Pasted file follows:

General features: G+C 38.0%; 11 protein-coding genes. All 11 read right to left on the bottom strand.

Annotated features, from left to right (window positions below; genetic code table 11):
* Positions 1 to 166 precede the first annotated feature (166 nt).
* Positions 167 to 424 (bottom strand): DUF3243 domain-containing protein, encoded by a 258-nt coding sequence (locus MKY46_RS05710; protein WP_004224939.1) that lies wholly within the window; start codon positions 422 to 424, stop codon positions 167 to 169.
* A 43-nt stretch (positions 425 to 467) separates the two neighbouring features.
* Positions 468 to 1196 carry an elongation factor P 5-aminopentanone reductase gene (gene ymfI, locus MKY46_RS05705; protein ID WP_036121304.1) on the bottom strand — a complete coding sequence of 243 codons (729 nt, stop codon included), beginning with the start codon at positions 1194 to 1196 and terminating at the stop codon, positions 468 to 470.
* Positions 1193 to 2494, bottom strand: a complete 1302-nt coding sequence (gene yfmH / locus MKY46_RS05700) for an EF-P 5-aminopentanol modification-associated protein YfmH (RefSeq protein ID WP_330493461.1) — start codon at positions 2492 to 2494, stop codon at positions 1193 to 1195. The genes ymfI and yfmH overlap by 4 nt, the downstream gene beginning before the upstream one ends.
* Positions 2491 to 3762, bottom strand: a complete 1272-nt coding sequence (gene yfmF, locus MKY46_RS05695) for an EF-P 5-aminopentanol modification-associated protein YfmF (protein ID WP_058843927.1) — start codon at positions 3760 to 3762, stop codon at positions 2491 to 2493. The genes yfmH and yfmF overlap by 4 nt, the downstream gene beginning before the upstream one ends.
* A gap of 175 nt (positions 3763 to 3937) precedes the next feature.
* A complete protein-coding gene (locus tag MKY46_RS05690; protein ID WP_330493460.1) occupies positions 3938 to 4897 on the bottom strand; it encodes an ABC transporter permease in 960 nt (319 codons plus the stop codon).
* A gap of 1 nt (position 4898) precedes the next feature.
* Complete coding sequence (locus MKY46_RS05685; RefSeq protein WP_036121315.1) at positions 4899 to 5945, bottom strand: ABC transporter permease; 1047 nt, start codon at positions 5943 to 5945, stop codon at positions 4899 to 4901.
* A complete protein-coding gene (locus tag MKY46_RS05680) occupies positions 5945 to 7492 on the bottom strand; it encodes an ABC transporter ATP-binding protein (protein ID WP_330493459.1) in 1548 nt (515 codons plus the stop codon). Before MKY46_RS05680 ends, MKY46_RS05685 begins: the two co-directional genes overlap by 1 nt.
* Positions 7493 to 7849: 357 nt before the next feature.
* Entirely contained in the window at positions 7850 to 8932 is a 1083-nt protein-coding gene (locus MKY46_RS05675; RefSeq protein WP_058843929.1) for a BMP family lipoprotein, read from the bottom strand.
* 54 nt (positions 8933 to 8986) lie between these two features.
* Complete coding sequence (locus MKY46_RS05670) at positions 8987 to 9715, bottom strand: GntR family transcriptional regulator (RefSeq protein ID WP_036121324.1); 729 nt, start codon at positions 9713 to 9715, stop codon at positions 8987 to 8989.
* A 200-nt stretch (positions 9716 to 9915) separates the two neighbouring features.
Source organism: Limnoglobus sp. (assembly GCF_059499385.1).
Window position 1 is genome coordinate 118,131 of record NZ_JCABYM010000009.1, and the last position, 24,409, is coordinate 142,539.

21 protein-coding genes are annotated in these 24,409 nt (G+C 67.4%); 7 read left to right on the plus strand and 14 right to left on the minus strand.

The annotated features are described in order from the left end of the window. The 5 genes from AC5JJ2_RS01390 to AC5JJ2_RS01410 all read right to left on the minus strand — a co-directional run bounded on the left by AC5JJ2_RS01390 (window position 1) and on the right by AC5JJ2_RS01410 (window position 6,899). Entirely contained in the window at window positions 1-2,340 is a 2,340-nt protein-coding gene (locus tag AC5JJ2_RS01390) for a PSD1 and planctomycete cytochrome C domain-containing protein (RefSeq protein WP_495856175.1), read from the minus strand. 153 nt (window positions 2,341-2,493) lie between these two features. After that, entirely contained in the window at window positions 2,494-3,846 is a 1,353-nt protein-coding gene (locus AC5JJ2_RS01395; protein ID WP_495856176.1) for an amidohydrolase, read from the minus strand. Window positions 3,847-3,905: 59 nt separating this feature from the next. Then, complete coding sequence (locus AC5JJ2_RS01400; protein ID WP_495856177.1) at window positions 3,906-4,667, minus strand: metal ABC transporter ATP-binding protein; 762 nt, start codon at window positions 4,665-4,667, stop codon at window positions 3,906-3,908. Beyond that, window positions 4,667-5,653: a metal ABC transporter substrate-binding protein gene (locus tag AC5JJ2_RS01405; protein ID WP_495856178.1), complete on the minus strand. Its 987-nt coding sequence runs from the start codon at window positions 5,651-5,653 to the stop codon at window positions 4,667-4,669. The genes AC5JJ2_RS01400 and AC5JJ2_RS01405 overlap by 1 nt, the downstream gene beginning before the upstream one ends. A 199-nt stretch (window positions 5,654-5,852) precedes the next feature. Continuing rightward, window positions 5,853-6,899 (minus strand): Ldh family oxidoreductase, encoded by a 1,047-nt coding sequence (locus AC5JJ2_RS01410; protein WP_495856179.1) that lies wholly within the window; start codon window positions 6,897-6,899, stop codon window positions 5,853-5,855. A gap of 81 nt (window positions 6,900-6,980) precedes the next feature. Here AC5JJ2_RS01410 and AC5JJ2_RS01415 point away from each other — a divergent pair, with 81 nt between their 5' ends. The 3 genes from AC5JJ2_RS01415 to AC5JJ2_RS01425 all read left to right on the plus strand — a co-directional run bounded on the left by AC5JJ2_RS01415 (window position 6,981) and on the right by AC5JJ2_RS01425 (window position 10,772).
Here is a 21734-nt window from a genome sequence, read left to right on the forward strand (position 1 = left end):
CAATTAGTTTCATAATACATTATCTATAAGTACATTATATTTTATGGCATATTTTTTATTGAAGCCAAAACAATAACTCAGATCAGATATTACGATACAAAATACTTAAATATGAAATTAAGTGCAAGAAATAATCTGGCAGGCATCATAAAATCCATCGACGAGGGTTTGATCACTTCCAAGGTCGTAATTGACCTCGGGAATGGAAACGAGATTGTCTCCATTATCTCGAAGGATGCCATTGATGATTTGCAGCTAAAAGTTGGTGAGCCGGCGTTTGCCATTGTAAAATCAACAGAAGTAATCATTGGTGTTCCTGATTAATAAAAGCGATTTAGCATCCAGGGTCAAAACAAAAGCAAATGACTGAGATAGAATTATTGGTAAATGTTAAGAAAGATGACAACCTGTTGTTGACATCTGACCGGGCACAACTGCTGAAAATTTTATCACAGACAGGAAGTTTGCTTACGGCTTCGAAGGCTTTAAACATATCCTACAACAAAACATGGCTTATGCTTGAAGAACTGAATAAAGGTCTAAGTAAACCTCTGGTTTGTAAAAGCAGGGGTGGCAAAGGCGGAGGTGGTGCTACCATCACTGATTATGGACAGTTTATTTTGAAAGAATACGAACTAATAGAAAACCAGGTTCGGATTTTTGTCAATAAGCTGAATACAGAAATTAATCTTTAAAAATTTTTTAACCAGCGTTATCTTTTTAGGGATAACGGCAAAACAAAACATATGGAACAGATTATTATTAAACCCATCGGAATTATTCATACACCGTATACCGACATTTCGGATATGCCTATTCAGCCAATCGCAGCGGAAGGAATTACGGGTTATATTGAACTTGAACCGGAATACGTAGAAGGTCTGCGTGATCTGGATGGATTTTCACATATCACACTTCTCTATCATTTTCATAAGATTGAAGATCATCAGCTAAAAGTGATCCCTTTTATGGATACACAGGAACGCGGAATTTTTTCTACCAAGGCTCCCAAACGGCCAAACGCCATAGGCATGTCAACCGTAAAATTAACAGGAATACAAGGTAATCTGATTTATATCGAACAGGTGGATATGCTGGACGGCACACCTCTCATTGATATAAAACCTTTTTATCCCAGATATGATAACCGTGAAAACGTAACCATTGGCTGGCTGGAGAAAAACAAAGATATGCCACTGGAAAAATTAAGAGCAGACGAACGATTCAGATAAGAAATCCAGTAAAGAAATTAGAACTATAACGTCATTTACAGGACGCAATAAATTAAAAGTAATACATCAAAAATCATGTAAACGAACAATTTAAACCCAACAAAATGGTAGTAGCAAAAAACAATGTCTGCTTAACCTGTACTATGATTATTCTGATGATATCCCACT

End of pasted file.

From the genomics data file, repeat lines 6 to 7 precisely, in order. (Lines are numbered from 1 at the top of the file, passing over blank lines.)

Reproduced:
* Positions 468 to 1196 carry an elongation factor P 5-aminopentanone reductase gene (gene ymfI, locus MKY46_RS05705; protein ID WP_036121304.1) on the bottom strand — a complete coding sequence of 243 codons (729 nt, stop codon included), beginning with the start codon at positions 1194 to 1196 and terminating at the stop codon, positions 468 to 470.
* Positions 1193 to 2494, bottom strand: a complete 1302-nt coding sequence (gene yfmH / locus MKY46_RS05700) for an EF-P 5-aminopentanol modification-associated protein YfmH (RefSeq protein ID WP_330493461.1) — start codon at positions 2492 to 2494, stop codon at positions 1193 to 1195. The genes ymfI and yfmH overlap by 4 nt, the downstream gene beginning before the upstream one ends.